In the beginning was the Word, and the Word was with God, and the Word was God. He was with God in the beginning. Through him all things were made; without him nothing was made that has been made. In him was life, and that life was the light of all mankind. The light shines in the darkness, and the ￼darkness has not overcome it.
There was a man sent from God whose name was John. He came as a witness to testify concerning that light, so that through him all might believe. He himself was not the light; he came only as a witness to the light.
The true light that gives light to everyone was coming into the world. He was in the world, and though the world was made through him, the world did not recognize him. He came to that which was his own, but his own did not receive him (John 1-11).
The opening words of John’s Gospel paints a vivid picture for me. Most people wouldn’t associate this passage with Christmas, but for me it’s spot on. John’s words eloquently convey the meaning of Christmas, how the Creator of the universe, who spoke billions of galaxies into existence, entered the world to save lost sinners; this is the Christmas story.
I worry that many of us have lost sight of what Christmas is really about, how we probably won’t even think about the birth of Christ because we’re so preoccupied with everything else. It’s easy to get distracted by the demands of the world, whether family, shopping, or traveling. But Christmas shouldn’t be about any of that; Christmas should always be about Christ.
What could possibly be more important than remembering God incarnate, how the God of the universe became man and dwelt among us? It’s sad because even back then we missed Christmas! The God of the universe was mocked, beaten, and spit on. He was innocent, but He was tried as a criminal. He was obedient unto death, even death on a cross.
Don’t get caught up this year with the trivialities of the world; take time to remember Christ.
Charles Spurgeon once remarked,
The proper study of a Christian is the Godhead. The highest science, the loftiest speculation, the mightiest philosophy, which can ever engage the attention of a child of God, is the name, the nature, the person, the work, the doings, and the existence of the great God whom he calls his Father.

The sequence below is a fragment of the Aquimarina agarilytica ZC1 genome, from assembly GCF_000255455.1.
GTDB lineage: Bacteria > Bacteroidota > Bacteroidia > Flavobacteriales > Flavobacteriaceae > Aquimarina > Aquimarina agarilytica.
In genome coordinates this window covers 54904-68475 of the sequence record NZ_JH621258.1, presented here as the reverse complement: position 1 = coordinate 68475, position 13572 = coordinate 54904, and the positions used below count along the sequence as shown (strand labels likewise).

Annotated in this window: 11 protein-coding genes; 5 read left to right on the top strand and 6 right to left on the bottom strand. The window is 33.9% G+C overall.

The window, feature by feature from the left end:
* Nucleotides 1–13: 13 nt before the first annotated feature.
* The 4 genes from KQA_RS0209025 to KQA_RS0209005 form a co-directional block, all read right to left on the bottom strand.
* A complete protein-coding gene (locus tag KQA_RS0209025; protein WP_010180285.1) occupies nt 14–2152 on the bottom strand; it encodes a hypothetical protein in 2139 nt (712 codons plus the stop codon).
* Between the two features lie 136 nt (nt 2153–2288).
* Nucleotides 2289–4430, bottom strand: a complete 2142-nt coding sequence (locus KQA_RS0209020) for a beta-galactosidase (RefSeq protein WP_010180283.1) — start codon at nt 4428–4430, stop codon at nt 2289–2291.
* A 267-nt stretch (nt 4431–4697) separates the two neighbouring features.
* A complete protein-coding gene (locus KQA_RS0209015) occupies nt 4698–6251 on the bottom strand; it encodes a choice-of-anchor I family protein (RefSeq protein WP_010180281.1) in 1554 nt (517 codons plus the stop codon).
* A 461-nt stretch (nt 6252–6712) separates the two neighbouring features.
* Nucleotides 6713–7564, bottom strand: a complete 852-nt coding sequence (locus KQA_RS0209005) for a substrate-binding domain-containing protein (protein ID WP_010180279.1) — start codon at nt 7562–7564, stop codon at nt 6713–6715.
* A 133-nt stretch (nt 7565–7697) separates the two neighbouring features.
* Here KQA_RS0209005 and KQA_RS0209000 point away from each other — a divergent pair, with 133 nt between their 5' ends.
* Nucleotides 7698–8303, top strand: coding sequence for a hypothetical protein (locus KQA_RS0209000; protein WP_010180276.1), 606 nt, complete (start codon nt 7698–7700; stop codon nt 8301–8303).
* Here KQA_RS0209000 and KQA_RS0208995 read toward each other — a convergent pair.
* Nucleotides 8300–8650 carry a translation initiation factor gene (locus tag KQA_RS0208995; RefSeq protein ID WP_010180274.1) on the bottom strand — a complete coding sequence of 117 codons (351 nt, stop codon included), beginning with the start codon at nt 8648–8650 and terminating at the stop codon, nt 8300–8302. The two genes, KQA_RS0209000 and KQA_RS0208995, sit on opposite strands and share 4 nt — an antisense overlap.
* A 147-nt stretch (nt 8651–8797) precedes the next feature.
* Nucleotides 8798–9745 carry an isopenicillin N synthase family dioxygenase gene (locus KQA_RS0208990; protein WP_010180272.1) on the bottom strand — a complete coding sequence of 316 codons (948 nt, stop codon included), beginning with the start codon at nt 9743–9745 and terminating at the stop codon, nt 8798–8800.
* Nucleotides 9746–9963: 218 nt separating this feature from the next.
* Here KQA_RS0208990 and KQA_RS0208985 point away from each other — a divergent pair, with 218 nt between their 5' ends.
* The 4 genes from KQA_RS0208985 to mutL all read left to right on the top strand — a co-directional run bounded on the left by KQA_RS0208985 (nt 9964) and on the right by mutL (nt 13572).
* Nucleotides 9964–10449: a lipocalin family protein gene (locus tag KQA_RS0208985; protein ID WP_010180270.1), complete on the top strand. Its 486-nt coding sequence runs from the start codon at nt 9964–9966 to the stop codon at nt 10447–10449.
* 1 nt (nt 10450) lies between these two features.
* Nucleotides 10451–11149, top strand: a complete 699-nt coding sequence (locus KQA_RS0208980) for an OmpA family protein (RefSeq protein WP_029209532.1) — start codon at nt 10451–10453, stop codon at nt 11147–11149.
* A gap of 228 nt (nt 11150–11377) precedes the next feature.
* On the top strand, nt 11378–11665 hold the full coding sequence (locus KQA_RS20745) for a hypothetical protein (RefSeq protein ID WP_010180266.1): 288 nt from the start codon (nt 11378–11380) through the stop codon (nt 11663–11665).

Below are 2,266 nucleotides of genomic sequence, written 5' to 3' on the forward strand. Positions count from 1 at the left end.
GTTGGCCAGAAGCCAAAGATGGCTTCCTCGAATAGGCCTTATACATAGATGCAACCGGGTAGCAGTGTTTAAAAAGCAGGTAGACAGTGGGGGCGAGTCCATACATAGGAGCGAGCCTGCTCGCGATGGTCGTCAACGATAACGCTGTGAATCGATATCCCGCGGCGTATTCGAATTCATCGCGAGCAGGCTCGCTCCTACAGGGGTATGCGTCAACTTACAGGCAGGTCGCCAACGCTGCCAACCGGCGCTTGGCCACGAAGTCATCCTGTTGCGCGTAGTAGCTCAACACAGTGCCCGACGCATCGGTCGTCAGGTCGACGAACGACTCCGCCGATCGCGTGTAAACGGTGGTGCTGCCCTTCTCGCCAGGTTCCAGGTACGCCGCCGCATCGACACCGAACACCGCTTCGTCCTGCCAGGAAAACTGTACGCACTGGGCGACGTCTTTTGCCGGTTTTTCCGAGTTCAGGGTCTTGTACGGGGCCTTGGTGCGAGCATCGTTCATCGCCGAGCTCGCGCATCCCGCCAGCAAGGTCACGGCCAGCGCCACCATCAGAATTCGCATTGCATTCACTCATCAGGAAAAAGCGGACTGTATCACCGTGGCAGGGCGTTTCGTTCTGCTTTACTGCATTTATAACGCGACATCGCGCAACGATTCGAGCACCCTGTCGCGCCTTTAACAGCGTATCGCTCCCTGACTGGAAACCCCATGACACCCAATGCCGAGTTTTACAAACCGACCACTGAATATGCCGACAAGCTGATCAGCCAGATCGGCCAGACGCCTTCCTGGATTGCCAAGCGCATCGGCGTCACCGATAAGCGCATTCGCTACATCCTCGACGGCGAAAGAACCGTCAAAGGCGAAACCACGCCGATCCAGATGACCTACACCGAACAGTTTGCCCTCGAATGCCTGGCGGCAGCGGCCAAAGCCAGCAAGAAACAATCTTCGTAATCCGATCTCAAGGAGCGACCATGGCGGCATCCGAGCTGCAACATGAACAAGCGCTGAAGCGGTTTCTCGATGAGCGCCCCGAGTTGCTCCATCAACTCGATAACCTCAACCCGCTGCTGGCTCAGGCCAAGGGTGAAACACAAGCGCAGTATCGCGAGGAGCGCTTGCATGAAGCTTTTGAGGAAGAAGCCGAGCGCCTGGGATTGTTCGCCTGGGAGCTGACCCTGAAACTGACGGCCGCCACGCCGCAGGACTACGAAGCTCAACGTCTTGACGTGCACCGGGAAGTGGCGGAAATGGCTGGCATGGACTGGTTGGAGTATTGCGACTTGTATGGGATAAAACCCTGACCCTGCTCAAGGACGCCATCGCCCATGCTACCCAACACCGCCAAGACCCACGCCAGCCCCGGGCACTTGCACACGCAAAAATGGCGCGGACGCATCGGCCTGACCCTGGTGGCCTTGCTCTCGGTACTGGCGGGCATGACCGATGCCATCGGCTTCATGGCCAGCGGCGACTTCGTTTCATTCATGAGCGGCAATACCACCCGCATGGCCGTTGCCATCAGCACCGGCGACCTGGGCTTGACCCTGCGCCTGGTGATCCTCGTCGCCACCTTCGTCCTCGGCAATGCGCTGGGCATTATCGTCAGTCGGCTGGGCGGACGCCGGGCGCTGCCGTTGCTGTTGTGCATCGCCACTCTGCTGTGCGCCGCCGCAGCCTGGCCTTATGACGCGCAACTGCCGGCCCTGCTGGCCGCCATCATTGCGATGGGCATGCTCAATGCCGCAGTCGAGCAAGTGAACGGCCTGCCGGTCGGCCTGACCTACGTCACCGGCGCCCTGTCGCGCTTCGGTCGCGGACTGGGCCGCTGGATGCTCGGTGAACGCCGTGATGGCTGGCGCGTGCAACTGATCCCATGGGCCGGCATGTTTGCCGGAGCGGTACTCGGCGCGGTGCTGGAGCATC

There is something exceedingly improving to the mind in a contemplation of the Divinity. It is a subject so vast, that all our thoughts are lost in its immensity; so deep, that our pride is drowned in its infinity . . . No subject of contemplation will tend more to humble the mind, than thoughts of God….
But while the subject humbles the mind, it also expands it. He who often thinks of God, will have a larger mind than the man who simply plods around this narrow globe…. The most excellent study for expanding the soul, is the science of Christ, and Him crucified, and the knowledge of the Godhead in the glorious Trinity. Nothing will so enlarge the intellect, nothing so magnify the whole soul of man, as a devout, earnest, continued investigation of the great subject of the Deity (The Immutability of God).
Spurgeon’s words are an important reminder that we ought to contemplate God; what better time to do this than on Christmas? We should do it everyday, really, but especially on Christmas.
2000 years ago there were many who missed Christmas; many have missed it since, and most will certainly miss it again. My hope this year is that you won’t, so Merry Christmas.